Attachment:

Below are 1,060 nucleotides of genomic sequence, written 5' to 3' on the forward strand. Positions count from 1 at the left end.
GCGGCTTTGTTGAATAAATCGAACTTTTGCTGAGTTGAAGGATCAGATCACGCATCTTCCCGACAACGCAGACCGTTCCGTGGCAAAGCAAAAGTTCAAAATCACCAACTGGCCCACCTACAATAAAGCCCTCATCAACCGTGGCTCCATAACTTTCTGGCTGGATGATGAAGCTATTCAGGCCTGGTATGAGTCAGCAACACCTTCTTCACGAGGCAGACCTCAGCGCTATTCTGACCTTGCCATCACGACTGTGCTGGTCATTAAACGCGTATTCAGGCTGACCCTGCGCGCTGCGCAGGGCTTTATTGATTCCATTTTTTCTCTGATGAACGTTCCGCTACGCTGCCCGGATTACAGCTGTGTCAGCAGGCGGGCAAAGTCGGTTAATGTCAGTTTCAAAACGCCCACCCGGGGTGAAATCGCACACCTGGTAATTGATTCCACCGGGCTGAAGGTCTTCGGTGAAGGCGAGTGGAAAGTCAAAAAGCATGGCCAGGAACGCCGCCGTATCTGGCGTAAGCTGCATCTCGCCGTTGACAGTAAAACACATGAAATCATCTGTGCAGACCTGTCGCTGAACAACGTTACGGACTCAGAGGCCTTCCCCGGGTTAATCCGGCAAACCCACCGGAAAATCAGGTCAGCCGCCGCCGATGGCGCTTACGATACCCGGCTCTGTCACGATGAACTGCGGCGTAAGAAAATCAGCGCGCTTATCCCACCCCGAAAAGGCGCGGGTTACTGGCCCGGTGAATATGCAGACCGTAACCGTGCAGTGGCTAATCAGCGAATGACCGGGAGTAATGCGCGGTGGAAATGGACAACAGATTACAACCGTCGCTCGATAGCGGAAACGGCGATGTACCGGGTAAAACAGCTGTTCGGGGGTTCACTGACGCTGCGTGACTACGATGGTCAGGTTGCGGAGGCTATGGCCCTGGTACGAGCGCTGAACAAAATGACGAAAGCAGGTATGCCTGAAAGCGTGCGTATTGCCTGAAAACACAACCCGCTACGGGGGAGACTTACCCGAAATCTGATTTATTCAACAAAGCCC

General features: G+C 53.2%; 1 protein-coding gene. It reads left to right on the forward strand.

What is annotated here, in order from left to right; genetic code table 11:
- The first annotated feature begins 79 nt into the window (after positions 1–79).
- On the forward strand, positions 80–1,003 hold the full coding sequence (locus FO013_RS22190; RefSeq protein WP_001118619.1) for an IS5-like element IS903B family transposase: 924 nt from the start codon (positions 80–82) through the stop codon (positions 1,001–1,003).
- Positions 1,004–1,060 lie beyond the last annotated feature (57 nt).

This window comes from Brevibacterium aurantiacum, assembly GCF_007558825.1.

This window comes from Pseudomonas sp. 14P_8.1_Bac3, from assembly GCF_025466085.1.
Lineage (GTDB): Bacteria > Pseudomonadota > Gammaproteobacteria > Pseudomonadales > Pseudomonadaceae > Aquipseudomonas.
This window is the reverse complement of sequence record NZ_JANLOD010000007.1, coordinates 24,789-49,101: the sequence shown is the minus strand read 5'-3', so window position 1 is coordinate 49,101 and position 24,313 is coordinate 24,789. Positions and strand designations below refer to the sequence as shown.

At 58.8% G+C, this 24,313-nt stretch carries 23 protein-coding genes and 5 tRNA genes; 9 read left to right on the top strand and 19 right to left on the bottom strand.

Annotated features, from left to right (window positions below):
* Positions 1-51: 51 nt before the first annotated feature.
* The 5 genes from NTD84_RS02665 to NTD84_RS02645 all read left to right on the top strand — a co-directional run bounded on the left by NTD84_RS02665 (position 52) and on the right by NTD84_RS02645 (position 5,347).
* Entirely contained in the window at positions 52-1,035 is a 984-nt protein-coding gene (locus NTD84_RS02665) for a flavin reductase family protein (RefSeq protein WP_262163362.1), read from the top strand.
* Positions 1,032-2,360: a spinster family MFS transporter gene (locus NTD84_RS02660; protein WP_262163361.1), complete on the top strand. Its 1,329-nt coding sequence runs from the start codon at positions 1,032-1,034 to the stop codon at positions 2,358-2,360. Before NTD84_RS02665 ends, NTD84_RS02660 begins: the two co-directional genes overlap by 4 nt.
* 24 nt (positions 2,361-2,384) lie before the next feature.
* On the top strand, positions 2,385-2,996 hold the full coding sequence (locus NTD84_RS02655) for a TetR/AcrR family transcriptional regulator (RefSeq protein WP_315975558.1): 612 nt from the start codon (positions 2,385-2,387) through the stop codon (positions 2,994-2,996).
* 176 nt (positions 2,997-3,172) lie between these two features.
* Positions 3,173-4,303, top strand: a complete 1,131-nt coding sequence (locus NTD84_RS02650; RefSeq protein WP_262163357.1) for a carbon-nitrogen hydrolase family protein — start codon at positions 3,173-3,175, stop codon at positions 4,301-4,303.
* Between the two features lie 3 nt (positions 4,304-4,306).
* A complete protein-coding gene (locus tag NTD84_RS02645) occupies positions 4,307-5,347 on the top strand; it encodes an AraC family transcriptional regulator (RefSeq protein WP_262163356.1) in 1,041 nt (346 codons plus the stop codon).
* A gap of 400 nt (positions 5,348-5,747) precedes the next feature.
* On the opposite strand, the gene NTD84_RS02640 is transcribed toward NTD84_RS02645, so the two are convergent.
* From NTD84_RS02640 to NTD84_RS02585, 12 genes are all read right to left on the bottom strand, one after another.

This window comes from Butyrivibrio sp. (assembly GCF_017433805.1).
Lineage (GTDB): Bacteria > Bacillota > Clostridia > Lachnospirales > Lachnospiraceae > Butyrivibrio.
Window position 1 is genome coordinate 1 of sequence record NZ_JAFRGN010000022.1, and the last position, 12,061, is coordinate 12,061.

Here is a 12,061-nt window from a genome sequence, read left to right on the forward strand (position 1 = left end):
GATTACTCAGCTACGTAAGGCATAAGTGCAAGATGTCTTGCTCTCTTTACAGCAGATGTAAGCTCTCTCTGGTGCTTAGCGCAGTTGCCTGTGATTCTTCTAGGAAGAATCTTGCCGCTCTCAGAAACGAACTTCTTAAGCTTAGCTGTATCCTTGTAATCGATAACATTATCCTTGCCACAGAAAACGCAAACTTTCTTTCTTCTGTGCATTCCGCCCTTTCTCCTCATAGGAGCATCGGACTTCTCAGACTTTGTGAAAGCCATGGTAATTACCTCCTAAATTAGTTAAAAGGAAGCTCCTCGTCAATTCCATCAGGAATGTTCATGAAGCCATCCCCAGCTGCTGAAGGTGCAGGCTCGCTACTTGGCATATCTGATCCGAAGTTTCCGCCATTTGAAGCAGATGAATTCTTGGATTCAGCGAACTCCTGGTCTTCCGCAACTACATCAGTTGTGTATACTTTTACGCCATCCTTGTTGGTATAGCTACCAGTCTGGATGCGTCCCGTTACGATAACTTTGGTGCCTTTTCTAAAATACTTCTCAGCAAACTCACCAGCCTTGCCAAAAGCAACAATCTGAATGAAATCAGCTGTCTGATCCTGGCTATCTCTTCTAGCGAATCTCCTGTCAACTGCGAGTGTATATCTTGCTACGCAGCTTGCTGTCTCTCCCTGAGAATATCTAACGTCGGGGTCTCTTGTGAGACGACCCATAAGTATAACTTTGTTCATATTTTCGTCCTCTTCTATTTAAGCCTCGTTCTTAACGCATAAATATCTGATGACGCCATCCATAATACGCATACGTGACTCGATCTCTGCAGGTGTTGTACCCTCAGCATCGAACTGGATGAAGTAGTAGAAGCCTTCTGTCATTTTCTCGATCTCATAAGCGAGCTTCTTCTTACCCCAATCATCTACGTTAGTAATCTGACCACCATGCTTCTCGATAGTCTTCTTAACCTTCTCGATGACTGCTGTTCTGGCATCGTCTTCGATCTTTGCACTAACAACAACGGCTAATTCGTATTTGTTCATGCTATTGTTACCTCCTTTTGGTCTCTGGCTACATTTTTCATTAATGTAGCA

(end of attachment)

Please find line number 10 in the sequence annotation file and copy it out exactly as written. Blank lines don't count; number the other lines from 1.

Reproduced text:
Lineage (GTDB): Bacteria > Pseudomonadota > Gammaproteobacteria > Pseudomonadales > Pseudomonadaceae > Aquipseudomonas.